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Tokyo Injects Fiat Money while Beijing Talks about Bond Attack on Japan

By LUIS MIRANDA | THE REAL AGENDA | SEPTEMBER 19, 2012

The territorial conflict for the Senkaku/Diaoyu islands on the East China Sea have revealed two things in the last few days. First, China’s thirst to defeat its rivals in the region, despite American interventionism. Two, China will not necessarily use military weapons. Instead, it will use its economic might.

While the Japanese Central Bank announced it will follow on the steps of the American Federal Reserve and European Central Bank in flooding the market with money to keep its economy afloat, in Beijing the Communist Party led government is now considering attacking Japan by imposing sanctions on its main funding source: the sale of government bonds.

China is Japan’s main creditor today with holdings of over $230 billion in Japanese government issued bonds. This is China’s strongest weapon at the moment, or at least the one that the Chinese may use to obligate Japan to withdraw from the territorial dispute that has now called for the intervention of United States Defense Secretary Leon Panetta.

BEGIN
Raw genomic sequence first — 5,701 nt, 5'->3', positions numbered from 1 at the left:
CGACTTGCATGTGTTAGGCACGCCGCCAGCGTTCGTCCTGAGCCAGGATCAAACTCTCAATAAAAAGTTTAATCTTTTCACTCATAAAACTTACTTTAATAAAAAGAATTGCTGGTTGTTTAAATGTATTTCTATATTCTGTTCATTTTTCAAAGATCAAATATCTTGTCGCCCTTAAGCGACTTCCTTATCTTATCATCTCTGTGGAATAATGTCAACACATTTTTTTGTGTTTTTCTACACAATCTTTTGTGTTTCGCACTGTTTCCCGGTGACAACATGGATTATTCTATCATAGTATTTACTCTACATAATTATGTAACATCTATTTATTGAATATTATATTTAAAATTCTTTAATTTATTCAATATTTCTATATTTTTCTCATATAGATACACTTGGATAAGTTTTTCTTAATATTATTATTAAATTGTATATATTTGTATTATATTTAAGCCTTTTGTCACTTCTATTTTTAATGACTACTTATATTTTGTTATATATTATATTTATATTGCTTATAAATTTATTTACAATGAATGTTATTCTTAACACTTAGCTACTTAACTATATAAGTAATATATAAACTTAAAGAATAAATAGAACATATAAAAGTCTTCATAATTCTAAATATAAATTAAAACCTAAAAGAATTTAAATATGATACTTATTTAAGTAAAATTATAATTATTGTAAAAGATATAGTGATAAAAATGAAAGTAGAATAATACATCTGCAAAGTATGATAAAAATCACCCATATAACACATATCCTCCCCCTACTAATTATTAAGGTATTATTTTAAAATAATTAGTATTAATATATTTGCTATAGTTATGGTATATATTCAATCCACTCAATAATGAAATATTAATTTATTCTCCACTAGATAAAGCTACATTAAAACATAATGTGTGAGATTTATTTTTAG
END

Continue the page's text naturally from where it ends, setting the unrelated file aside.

The most recent asset purchase program in Japan was extended by about 10 billion yen (€ 97,200 Mn), to 80 trillion yen (778 000 € Mn). In turn, the types of interest are maintained between 0 and 0.1%, a level at which they are since October 2010. The same policies are now being used by the United States Federal Reserve and the European Central Bank, which continue to facilitate funds to large financial institutions while denying loans to small and mid-size entrepreneurs.

The Bank of Japan opted, just like the Fed, to inflate its currency, by printing fiat money into the banking system in an attempt to revive the economy. As seen for the past 4 years, the insane policy of creating fiat money out of nothing does not work. In fact, it only prolongs the crisis because governments are not doing anything to kick start their economies.

The decision has favored the Nikkei, Japan’s stock market. Transactions closed with a rise of 1.19%. Stock markets are another tool in the rigged game that governments use to paint a colorful picture about otherwise dying economies, because they do not represent the actual state of those economies, but that of specific sectors. Stock prices, as in the case of Facebook, can be manipulated to show whatever the manipulators want to show.